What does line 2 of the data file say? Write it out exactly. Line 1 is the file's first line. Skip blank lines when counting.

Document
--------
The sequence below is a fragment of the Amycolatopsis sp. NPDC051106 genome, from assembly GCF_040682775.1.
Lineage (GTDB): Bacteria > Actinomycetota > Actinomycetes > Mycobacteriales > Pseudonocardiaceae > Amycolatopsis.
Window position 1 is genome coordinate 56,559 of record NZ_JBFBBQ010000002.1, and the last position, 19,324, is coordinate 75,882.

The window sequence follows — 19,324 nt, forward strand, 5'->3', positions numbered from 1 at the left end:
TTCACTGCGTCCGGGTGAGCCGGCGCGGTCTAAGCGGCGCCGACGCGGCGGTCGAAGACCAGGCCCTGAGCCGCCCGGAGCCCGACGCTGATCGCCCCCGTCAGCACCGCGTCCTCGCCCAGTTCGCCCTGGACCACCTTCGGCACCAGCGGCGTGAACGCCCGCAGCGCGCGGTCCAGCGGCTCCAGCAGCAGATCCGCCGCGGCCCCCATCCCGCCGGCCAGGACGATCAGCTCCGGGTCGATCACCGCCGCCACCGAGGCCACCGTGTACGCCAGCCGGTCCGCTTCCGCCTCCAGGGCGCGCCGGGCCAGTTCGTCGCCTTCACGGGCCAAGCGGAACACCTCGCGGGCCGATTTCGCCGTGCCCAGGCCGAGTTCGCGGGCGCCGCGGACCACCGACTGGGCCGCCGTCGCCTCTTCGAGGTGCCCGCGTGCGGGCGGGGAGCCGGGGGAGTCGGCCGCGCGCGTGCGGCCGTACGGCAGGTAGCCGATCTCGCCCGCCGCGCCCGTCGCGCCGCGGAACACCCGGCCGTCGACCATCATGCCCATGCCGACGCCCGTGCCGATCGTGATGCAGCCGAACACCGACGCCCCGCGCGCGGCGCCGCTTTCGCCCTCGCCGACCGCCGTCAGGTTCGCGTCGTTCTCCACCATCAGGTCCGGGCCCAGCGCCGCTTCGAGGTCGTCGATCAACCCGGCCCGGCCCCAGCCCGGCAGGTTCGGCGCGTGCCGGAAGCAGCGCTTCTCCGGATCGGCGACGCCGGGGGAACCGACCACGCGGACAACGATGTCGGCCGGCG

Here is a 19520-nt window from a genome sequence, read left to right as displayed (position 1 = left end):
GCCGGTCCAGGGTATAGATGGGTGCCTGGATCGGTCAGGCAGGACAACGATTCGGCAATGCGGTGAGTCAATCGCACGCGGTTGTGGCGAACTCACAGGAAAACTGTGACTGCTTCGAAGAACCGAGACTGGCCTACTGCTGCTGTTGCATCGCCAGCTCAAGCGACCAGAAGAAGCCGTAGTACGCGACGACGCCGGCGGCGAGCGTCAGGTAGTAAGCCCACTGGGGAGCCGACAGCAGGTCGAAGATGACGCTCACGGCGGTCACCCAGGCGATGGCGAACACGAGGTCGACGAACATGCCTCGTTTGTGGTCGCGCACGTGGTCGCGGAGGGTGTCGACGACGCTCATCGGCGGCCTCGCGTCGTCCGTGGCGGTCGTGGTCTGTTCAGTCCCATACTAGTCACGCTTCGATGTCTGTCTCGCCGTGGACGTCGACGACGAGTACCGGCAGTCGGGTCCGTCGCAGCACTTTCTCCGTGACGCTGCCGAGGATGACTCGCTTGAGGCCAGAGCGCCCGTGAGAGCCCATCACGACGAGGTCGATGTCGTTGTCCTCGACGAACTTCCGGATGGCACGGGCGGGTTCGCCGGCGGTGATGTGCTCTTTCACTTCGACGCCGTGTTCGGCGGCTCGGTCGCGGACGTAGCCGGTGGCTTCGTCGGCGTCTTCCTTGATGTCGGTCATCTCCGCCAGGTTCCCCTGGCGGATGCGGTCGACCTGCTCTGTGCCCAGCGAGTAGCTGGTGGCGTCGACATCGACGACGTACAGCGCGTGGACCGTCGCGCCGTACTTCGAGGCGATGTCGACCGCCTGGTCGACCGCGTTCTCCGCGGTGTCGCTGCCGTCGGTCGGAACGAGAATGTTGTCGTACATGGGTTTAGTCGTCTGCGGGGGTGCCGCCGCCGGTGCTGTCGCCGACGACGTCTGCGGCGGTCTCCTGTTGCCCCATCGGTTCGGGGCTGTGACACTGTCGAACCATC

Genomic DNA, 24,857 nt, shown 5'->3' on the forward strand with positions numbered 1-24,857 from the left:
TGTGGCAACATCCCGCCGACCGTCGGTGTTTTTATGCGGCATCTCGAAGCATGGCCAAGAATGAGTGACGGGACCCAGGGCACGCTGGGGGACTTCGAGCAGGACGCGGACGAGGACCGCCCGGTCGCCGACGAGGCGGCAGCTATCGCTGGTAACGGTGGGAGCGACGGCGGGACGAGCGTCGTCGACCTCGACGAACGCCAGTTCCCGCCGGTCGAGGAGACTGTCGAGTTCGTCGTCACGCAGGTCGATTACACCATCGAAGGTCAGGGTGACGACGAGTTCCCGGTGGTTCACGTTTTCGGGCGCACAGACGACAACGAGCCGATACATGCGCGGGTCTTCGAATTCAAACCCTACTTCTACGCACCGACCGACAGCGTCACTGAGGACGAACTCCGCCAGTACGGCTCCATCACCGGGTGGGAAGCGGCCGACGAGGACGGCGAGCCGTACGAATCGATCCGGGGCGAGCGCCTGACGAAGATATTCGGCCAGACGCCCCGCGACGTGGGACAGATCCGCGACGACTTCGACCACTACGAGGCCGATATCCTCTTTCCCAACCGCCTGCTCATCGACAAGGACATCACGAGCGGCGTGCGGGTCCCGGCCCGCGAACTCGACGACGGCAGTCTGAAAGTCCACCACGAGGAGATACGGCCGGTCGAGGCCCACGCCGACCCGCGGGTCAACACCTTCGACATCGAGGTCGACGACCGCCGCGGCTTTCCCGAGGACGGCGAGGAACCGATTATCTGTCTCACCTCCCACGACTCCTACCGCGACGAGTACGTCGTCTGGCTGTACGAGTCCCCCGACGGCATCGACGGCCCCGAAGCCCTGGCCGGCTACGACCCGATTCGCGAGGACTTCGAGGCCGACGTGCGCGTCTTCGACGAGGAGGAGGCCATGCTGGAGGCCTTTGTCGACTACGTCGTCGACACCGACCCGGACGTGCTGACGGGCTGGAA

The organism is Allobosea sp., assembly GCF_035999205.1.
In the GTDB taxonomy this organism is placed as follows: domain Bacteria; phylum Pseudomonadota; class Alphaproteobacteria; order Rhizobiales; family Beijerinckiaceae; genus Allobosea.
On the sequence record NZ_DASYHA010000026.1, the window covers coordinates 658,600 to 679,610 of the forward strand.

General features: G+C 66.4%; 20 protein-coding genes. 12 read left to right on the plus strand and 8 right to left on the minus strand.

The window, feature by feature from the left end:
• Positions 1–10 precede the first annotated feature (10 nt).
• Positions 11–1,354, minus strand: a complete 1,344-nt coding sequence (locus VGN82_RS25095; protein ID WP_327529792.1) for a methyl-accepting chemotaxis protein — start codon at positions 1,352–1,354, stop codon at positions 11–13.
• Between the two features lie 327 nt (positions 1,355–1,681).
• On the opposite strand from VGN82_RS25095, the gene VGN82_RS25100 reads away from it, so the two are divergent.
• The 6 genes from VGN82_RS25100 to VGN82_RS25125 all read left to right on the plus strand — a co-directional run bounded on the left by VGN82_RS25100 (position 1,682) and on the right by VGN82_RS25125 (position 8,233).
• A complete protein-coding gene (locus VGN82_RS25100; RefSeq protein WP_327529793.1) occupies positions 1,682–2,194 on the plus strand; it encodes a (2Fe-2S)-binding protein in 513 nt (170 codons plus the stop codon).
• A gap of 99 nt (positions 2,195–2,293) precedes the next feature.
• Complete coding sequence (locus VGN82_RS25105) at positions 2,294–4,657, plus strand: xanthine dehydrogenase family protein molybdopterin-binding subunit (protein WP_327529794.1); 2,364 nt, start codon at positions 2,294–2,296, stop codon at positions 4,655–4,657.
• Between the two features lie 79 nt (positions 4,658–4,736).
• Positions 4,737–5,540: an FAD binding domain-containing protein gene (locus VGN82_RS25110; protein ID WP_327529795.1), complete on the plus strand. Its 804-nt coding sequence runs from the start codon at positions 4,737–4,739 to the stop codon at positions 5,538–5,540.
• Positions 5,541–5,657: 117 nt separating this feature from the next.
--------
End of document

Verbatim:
Lineage (GTDB): Bacteria > Actinomycetota > Actinomycetes > Mycobacteriales > Pseudonocardiaceae > Amycolatopsis.